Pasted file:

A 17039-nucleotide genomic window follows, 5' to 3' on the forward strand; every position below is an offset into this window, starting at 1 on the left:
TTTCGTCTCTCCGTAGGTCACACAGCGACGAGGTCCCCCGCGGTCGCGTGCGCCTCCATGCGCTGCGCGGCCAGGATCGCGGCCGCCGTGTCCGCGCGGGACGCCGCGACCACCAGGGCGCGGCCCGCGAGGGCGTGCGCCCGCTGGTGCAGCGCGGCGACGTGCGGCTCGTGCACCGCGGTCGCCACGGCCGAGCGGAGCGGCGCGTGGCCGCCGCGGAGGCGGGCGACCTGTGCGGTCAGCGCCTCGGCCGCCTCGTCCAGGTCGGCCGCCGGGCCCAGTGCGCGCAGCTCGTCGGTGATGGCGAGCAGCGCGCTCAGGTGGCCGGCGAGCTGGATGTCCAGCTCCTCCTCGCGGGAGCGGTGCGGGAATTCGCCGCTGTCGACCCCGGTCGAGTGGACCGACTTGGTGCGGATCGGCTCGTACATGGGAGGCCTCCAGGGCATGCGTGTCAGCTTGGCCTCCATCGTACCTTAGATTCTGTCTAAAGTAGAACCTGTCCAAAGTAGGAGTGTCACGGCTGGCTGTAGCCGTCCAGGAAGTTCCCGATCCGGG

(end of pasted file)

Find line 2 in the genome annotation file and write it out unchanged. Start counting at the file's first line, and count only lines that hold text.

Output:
TTTCGTCTCTCCGTAGGTCACACAGCGACGAGGTCCCCCGCGGTCGCGTGCGCCTCCATGCGCTGCGCGGCCAGGATCGCGGCCGCCGTGTCCGCGCGGGACGCCGCGACCACCAGGGCGCGGCCCGCGAGGGCGTGCGCCCGCTGGTGCAGCGCGGCGACGTGCGGCTCGTGCACCGCGGTCGCCACGGCCGAGCGGAGCGGCGCGTGGCCGCCGCGGAGGCGGGCGACCTGTGCGGTCAGCGCCTCGGCCGCCTCGTCCAGGTCGGCCGCCGGGCCCAGTGCGCGCAGCTCGTCGGTGATGGCGAGCAGCGCGCTCAGGTGGCCGGCGAGCTGGATGTCCAGCTCCTCCTCGCGGGAGCGGTGCGGGAATTCGCCGCTGTCGACCCCGGTCGAGTGGACCGACTTGGTGCGGATCGGCTCGTACATGGGAGGCCTCCAGGGCATGCGTGTCAGCTTGGCCTCCATCGTACCTTAGATTCTGTCTAAAGTAGAACCTGTCCAAAGTAGGAGTGTCACGGCTGGCTGTAGCCGTCCAGGAAGTTCCCGATCCGGG